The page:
11. Character Traits of Napoleon Also Found In Dictators of 20th Century • Impressive intellectual ability • Could work 18 to 20 hours at a stretch without a break in concentration • He was “a typical man of the 18th century, a rationalist, a philosophe who placed trust in reason, in knowledge and in methodical effort” • He also had a love for action and boundless ambition. • He had charisma and could move men to obedience, to loyalty, and to heroic acts. • He was quite arrogant and manipulated people at will. • He said, “A man like me troubles little about the lives of a million men.” • From the Revolution, he learned that he must become a statesman and a tyrant to consolidate the Revolution and bind together the different social classes. • Machiavelli, the author of The Prince, would have thought Napoleon was the perfect prince---the whole concept of the end justifies the means. • Napoleon made it impossible for the Old Regime to be restored as it was.

  12. Napoleon was the first modern political figure to use the philosophies of the Enlightenment combined with the idea of nationalism, and to back both with military power and force in the service of his own power and ambition. • The Consulate had democratic principles and voting rights, however, Napoleon soon seized power for himself and was named the First Consul.

  13. “The truest conquests, the only ones that give rise to no regrets, are those gained over ignorance. The most honorable as well as the most useful activity of nations is to contribute to the advancement of human knowledge. The real strength of the French Republic should henceforth lie in its determination to possess every new idea, without a single exception.” — Napoleon Bonaparte (upon his election to the National Institute of France)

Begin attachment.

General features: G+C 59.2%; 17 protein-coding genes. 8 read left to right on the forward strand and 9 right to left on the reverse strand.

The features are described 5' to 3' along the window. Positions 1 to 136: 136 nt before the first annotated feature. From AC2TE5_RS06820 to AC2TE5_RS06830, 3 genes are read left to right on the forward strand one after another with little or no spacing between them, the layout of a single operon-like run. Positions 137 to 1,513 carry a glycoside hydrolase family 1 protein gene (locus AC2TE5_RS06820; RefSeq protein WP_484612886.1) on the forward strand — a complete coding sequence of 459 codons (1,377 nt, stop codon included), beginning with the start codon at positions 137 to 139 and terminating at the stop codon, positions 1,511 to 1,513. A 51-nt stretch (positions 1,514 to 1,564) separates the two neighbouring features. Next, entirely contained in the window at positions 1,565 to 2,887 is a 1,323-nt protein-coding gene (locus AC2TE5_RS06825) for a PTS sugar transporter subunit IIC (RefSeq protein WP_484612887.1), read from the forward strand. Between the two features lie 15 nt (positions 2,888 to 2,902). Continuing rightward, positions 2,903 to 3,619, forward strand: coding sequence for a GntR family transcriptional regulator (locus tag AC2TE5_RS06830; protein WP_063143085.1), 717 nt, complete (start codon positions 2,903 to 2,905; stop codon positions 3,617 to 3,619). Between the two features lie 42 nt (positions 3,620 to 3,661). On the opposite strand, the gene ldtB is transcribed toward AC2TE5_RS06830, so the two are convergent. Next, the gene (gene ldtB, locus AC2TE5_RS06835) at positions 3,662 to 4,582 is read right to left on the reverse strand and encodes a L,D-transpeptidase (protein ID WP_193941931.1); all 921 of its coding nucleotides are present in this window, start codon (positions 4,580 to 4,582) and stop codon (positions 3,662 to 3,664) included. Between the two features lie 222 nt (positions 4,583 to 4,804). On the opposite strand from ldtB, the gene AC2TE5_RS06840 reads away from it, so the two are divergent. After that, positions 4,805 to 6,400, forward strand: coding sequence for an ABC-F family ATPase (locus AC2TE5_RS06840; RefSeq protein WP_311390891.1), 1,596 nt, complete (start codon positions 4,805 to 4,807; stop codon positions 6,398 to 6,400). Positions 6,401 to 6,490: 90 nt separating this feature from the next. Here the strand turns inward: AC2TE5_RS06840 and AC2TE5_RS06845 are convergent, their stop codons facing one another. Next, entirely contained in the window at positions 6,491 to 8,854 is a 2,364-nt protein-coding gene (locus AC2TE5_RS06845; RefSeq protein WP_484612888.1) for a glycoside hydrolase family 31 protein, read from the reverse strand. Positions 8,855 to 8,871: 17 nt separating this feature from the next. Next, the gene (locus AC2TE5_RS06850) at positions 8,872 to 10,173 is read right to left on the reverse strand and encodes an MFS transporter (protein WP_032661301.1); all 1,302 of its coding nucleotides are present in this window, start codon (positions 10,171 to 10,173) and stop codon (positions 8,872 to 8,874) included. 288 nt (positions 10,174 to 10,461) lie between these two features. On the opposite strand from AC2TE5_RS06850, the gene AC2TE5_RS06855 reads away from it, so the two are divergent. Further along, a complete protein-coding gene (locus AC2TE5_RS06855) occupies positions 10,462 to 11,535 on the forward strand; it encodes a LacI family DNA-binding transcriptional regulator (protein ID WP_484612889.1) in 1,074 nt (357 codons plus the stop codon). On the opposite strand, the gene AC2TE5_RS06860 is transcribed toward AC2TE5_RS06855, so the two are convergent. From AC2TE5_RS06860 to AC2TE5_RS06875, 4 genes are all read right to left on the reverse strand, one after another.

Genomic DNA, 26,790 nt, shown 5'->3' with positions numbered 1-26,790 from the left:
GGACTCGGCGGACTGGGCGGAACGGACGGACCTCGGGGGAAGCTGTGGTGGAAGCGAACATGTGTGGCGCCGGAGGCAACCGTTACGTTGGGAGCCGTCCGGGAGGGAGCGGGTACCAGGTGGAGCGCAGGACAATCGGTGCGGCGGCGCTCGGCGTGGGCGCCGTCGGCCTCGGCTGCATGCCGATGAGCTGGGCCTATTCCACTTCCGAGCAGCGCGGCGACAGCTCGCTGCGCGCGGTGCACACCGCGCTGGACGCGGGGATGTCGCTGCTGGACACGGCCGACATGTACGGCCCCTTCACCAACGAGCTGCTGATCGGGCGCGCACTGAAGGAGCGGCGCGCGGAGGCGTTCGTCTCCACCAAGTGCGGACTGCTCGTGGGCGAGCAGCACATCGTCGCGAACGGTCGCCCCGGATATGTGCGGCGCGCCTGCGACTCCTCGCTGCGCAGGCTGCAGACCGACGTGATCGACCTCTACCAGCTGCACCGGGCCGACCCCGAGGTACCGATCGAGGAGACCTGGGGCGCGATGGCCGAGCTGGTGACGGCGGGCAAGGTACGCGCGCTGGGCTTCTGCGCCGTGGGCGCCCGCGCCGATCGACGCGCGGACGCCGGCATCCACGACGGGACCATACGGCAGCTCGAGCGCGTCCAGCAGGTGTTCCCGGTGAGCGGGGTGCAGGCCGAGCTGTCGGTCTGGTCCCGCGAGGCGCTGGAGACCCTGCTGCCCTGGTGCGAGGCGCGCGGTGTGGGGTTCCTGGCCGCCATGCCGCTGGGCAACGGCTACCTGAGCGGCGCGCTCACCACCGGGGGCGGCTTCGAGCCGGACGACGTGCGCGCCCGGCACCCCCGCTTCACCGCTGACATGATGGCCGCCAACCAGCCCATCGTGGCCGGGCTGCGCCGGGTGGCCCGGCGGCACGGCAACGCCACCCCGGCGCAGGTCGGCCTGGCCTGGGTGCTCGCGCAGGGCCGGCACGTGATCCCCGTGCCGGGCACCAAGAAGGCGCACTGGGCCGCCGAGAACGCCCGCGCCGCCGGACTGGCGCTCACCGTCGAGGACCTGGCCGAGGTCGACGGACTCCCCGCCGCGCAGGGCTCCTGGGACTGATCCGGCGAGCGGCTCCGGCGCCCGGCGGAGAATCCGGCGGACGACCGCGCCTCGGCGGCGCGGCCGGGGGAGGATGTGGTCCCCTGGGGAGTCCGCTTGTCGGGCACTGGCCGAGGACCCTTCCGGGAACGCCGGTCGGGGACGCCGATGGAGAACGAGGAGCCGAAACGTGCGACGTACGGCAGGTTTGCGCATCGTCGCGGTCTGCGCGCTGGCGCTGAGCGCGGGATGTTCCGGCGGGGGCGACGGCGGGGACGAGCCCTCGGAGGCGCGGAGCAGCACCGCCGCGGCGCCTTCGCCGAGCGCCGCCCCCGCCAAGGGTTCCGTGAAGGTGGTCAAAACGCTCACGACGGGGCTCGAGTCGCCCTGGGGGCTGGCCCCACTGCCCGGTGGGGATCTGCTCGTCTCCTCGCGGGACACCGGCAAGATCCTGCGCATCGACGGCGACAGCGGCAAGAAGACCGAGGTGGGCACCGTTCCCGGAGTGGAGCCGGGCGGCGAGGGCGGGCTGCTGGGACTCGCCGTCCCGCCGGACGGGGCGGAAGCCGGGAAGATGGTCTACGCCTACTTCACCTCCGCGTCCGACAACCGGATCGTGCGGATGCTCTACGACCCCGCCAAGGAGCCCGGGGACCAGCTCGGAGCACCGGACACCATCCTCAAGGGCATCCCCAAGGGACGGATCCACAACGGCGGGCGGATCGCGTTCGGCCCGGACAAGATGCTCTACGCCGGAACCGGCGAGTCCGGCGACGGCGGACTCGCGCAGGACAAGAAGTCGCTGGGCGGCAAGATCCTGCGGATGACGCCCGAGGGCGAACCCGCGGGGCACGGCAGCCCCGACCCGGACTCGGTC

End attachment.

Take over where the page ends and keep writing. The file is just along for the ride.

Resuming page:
14. – Napoleon, quoted in Thorpe, Scott, How to Think Like Einstein, Barnes & Noble Books, Inc., 2000, p.167. "A man will fight harder for his interests than for his rights."

  15. Used:----Propaganda • Rhetoric of the Revolution • Nationalism • Force • Combined these three into a • mighty weapon for expansion of • France and of his power – was a • model that future dictators • Followed • At 30, was a virtual dictator • Was the end of the Revolution

  16. Plebiscite(Napoleon’s Use of “Democracy”) A direct vote by the people on a specific issue. • Napoleon overthrew the Government (1799) • 3,000,000 Approved • 3,000 Disapproved • Napoleon was named Emperor (1804) • 3,500,000 Approved • 2,600 Disapproved He used rhetoric of Revolution to “legitimize” his actions, but gave people very little choice.

  17. Why Napoleon Had Support • The leading elements of the 3rd Estate (government officials, landowners, doctors, lawyers, bankers) had achieved most of their goals by 1799 • Had abolished hereditary privilege, allowing people of talent to achieve wealth and status • Were not really excited about sharing wealth with the poor • Peasants had also gotten what they wanted • Got their land • Got rid of feudal privileges • People were tired of the chaos, and Napoleon appeared to be the man who would give them security now that their privileges were won

  18. Political Changes: New Government: Consulate • Overthrew the corrupt Directory • Suspended the legislative bodies • Created a new government called that Consulate that ran for four years • Wrote another new constitution-the fourth in ten years of revolution • Executive branch consisted of three men called Consuls to serve for ten years • Napoleon was First Consul and had the power to appoint the heads of seven ministries, all ambassadors, high military officers, and department heads. • This was based upon the actions of Julius Caesar.

  19. Napoleon as First Consul

  20. Napoleon as “First Consul” • With the government in disarray, Napoleon launched a successful coup d’ etat on November 9, 1799. • He proclaimed himself “First Consul” [Julius Caesar’s title] and did away with the elected Assembly [appointing a Senate instead]. • In 1802, he made himself sole “Consul for Life.” • Two years later he proclaimed himself “Emperor.”